Businessmen and women have been trying to eradicate fraud claims through contractual language since the beginning of Florida jurisprudence. Historically, the attempt to “kill fraud claims with a contract” have been largely unsuccessful. Essentially, an attempt to eliminate fraud via contractual language requires the Court to reward either the non-diligent purchaser or the fraudulent seller. Consider the following two examples:
- A car salesman tells a purchaser that the car has scratch resistant paint and that the paint has a 5 year warranty for scratches. However, the contract has no warranty on paint at all and the contract is completely silent as to any warranty on paint.
- An international fast food burger joint spends a year and a half negotiating an exclusive 25 year contract with the world’s largest manufacturer of sodas. Each party spent several million dollars on attorney’s fees negotiating the contract, which is hundreds of pages long. The main negotiator for the Fast Food Burger Joint informed the soda manufacturer that “all drinks, including coffees for breakfast” would be exclusively provided by the manufacturer of soda. This was very important to the soda manufacturer because they just acquired an international coffee brand. However, the definition of drinks in the contract were “all cold and refreshing liquids sold for consumption, including but not limited to soda, water, etc., etc., etc.”. As such, coffee was not included in the exclusive contract.
This dichotomy between rewarding the non-diligent purchaser and rewarding the fraudulent seller is the heart of the public policy debate that Courts have struggled with for a very long time. Historically, a fraud claim based upon misrepresentations made outside of the contract were allowed to be brought, regardless of whether contractual language meant to exclude these types of claims. Judges reasoned that it was better to reward the non-diligent purchaser than to reward a fraudulent seller. Perhaps in both of the examples given above, the purchaser of the car and the burger joint were asleep at the wheel. However, in both of the examples given above both the car salesman and the burger joint were intentionally lying to the purchaser. Perhaps, the car salesman figured the purchaser would never read the warranty and so he/she intentionally lied by saying anything to close the sale. Perhaps, the negotiator for the burger joint noticed the error in the definition of drinks in the first draft of the 25 year exclusive contract and figured if no one caught it he could later sell exclusive rights for coffee (at least hot coffee) to someone else.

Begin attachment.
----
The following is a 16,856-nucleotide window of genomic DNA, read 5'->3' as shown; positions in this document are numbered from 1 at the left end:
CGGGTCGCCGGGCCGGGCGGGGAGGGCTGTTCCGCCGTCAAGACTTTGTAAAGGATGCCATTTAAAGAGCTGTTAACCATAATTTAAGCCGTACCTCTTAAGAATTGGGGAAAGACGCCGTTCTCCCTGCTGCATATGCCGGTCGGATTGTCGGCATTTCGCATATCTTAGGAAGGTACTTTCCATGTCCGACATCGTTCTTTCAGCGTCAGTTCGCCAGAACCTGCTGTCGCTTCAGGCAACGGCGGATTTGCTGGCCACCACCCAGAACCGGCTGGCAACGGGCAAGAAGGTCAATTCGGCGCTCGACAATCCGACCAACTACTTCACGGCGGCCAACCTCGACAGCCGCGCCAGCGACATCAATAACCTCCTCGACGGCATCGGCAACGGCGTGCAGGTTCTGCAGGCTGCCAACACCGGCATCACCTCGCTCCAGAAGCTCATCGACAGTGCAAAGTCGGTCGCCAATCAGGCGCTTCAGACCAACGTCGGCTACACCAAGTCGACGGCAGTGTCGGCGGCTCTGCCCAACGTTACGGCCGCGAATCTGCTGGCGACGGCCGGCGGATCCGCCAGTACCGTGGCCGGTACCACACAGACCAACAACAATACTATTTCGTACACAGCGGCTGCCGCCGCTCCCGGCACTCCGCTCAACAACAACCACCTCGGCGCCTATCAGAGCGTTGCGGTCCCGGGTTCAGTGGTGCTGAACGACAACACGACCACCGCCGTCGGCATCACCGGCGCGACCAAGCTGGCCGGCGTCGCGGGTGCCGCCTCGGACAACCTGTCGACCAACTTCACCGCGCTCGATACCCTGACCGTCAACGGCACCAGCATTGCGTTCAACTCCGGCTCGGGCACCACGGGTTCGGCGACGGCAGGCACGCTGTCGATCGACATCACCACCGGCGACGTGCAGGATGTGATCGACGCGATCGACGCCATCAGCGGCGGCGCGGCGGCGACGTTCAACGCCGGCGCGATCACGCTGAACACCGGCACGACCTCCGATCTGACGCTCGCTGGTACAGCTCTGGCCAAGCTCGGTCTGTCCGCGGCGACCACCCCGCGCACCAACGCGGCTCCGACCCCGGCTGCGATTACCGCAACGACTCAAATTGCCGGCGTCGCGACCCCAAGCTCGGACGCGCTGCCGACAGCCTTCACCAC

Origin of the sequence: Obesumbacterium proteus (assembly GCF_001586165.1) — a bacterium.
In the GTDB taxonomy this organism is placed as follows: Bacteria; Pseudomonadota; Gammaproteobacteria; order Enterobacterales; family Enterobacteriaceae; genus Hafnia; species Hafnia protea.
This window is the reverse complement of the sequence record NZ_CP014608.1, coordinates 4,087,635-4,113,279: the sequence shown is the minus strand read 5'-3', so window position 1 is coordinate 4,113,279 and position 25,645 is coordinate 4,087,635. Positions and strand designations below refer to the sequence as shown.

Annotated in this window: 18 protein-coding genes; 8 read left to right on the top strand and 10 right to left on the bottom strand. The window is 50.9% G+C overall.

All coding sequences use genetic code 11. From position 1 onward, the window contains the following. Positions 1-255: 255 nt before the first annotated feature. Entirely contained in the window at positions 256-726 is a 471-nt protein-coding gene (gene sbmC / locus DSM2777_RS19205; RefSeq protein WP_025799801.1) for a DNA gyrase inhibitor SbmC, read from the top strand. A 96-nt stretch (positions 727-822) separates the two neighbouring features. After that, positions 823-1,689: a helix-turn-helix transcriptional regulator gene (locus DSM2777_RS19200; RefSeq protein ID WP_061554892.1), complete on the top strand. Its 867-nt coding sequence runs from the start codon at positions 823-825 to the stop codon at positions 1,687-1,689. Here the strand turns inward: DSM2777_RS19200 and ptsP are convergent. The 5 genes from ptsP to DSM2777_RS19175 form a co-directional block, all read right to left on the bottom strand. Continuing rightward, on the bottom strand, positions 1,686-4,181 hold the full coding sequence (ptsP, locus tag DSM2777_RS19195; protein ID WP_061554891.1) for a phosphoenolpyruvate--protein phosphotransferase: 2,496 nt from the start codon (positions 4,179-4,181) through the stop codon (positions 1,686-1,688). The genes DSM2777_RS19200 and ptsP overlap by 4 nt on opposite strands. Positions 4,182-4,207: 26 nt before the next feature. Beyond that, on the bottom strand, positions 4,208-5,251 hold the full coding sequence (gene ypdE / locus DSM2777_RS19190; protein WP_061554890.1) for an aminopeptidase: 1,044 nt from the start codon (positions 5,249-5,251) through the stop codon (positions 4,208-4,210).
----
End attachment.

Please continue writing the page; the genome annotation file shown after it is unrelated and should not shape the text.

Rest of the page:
Historically, attorneys have used three clauses in an effort to “kill fraud claims” with contractual language. Attorneys have used waiver clauses, merger clauses and non-reliance clauses. Waiver clauses state that any and all claims (or more specifically claims for fraud) have been waived. Merger clauses indicate that the entire agreement is contained in the contract and as such no parole evidence can be used to prove a fraud claim. No-reliance clauses attack one of the elements of fraud by having the party expressly agree they didn’t rely on anything that was not a contractual term.
Generally, under Florida law, waiver clauses that do not specifically waive fraud do not act to waive fraud claims. Oceanic Villas v. Godson, 148 Fla. 454 (Fla. 1941). However, there are some exceptions to this rule. First, “…a new contract respecting a former transaction waives any claim based on fraud.” Harpold v. Stock Fort Myers Hardware, Co., 65 So.2d 477, 478 (Fla. 1953); see also, Matusick v. Disalvo, 82 So.3d 1045, 1046 (Fla. 4th DCA 2011) (“We affirm dismissal of appellants’ complaint for breach of contract, fraud and negligent misrepresentation, because the allegations of the complaint show on their face that appellants waived the fraud and breach of contract by executing an amendment to reduce their rent after they were aware of the fraud.”) Second, a party cannot recover for alleged misrepresentations that are adequately covered or expressly contradicted in a later written contract. Hillcrest Pac. Corp. v. Yamamura, 727 So.2d 1053, 1056 (Fla. 4th DCA 1999). The above being said, whether a claim predicated on a misrepresentation is precluded by a waiver clause is a matter that is governed by the specific language in the contract and the specific facts surrounding the execution of the contract.